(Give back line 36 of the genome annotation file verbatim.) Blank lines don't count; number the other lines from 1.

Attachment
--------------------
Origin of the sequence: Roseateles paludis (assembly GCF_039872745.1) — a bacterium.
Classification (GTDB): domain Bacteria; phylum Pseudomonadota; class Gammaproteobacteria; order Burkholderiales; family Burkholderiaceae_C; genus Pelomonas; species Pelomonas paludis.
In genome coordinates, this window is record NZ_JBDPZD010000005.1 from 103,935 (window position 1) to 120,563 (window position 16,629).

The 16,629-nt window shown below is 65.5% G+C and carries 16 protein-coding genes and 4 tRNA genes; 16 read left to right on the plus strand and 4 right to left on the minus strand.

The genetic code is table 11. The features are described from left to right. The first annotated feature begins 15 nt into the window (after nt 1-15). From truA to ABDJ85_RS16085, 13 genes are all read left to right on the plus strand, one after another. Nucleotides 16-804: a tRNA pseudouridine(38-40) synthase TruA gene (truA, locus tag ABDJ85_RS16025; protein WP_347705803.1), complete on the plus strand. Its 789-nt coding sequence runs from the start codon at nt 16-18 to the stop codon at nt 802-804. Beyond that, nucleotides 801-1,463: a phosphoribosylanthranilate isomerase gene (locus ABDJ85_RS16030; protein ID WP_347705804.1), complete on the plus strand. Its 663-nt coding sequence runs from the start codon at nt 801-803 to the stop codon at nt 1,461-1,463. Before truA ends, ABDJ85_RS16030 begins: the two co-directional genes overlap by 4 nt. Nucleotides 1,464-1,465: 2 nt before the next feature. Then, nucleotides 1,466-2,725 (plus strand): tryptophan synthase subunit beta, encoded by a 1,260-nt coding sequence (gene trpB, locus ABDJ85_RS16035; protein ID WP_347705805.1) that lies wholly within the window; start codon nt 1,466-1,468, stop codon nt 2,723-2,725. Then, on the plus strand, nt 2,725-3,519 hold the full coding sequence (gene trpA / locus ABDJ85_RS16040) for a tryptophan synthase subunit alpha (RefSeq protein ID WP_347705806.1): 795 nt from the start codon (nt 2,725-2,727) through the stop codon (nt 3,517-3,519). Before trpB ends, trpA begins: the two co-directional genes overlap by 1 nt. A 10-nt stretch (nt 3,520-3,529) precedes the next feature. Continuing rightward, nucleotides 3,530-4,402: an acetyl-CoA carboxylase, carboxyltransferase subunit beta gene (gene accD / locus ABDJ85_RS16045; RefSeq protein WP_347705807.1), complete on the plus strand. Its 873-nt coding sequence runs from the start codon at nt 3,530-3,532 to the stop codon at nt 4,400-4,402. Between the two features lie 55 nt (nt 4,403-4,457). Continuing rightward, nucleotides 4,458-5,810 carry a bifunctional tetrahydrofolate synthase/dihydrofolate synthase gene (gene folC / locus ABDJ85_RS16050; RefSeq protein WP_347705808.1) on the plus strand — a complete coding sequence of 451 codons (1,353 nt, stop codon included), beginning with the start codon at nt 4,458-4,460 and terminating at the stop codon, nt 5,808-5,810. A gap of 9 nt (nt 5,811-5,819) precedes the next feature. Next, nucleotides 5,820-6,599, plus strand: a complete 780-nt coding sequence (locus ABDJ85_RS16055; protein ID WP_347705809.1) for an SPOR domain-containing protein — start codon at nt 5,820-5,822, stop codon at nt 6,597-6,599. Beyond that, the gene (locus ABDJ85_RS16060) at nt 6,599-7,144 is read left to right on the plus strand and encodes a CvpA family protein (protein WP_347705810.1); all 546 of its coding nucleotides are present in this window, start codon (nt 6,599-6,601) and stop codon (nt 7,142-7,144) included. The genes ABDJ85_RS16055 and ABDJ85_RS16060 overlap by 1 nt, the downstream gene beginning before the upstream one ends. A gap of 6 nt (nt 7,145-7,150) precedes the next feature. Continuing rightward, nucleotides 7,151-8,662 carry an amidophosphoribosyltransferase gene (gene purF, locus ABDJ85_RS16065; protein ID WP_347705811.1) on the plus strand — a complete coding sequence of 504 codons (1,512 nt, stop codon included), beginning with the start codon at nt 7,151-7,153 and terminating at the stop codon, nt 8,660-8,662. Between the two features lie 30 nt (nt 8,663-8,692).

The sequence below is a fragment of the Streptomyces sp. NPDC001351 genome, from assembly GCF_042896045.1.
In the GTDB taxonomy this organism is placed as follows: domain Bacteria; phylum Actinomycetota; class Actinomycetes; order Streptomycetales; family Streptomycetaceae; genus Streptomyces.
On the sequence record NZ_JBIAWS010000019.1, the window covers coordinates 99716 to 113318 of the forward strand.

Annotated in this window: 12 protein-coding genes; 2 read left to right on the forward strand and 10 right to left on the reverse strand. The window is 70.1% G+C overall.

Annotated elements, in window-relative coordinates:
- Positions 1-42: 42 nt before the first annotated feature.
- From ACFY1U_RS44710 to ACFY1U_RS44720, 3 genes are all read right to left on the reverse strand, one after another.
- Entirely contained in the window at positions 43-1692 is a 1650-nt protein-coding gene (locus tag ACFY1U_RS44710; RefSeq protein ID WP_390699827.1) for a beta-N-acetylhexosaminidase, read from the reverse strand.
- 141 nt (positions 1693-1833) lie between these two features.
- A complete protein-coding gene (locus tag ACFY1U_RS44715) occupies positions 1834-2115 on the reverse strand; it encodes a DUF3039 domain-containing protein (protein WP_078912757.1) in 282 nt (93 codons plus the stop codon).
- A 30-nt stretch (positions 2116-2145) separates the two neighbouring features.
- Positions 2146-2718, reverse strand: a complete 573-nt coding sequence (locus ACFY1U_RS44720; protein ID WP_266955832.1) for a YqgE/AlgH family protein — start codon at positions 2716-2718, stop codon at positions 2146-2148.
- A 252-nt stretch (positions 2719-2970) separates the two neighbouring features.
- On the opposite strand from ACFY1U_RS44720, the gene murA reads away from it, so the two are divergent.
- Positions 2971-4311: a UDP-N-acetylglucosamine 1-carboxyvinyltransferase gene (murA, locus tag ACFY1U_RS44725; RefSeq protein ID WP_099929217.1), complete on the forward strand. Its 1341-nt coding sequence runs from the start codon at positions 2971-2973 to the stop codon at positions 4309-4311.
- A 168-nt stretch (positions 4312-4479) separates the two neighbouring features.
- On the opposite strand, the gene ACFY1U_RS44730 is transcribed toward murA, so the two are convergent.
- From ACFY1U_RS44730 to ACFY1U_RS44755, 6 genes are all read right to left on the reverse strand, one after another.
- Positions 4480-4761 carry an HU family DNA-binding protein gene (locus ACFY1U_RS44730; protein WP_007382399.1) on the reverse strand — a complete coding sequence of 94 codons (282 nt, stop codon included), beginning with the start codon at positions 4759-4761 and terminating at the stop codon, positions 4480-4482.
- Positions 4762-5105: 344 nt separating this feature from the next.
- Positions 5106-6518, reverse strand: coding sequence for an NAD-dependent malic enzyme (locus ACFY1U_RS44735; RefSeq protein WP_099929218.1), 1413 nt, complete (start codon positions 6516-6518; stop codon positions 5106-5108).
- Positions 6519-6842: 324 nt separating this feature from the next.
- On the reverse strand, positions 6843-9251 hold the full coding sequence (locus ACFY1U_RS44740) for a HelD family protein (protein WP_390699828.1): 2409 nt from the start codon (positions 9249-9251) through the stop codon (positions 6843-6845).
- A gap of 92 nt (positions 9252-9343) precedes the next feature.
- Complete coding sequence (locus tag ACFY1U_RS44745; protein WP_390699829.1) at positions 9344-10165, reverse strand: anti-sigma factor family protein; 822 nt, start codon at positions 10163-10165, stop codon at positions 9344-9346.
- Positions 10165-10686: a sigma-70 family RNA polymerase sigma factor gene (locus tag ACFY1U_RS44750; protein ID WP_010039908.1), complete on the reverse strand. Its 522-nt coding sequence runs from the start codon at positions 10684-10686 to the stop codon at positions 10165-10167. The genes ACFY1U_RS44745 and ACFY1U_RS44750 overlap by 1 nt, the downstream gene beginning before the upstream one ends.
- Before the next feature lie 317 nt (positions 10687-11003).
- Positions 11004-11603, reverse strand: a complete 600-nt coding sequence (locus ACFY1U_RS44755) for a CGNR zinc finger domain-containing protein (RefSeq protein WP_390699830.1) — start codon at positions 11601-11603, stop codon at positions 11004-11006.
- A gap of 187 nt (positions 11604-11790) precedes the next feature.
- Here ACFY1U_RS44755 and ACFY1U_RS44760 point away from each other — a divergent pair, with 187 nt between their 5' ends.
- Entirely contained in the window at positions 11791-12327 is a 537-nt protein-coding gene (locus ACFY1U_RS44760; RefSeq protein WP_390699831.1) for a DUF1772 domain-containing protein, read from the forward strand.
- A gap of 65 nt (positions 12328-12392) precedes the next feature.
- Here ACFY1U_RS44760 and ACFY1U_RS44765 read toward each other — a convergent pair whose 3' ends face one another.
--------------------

- Entirely contained in the window at positions 11791-12327 is a 537-nt protein-coding gene (locus ACFY1U_RS44760; RefSeq protein WP_390699831.1) for a DUF1772 domain-containing protein, read from the forward strand.